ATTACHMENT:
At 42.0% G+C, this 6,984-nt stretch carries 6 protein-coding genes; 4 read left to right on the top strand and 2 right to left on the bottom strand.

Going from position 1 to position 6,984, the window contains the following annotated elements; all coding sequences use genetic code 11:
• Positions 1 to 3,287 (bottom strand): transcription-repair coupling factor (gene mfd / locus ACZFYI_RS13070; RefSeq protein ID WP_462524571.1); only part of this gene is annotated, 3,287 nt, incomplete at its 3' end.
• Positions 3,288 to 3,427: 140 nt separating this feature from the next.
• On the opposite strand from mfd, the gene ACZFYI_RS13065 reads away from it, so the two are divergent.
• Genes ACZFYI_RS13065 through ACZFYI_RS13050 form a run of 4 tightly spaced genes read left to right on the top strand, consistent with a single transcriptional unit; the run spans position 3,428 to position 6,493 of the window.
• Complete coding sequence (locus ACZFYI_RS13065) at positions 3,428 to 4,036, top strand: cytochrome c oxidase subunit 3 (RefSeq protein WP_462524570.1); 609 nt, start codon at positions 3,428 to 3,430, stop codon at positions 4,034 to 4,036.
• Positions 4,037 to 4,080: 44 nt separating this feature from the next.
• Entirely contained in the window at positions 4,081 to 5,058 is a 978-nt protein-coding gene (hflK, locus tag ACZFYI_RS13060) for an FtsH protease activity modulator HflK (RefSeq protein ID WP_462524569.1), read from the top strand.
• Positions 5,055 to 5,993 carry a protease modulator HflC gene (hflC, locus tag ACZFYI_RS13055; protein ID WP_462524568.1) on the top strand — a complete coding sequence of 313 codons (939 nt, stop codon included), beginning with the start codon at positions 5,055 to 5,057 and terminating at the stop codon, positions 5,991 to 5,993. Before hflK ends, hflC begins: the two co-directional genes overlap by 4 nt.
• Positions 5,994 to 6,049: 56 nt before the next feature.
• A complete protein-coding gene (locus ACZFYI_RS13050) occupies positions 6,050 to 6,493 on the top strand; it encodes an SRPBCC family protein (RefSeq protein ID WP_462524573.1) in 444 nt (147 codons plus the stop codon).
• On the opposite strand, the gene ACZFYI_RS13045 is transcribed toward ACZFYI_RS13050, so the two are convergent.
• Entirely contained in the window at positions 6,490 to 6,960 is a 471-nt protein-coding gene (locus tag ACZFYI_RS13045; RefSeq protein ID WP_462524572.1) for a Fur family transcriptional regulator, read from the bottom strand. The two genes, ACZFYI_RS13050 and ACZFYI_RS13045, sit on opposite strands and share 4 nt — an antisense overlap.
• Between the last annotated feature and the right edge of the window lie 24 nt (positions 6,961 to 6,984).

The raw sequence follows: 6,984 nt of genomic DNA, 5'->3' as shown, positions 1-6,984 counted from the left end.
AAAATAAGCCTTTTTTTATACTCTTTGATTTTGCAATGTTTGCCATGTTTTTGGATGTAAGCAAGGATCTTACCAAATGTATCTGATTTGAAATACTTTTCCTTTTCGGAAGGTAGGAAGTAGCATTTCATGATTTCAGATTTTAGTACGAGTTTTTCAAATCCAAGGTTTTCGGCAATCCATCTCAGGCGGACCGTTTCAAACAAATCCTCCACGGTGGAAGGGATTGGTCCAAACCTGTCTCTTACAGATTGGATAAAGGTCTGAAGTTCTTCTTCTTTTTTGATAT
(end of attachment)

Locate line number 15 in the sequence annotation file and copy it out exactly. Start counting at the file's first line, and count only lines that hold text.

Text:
• Between the last annotated feature and the right edge of the window lie 24 nt (positions 6,961 to 6,984).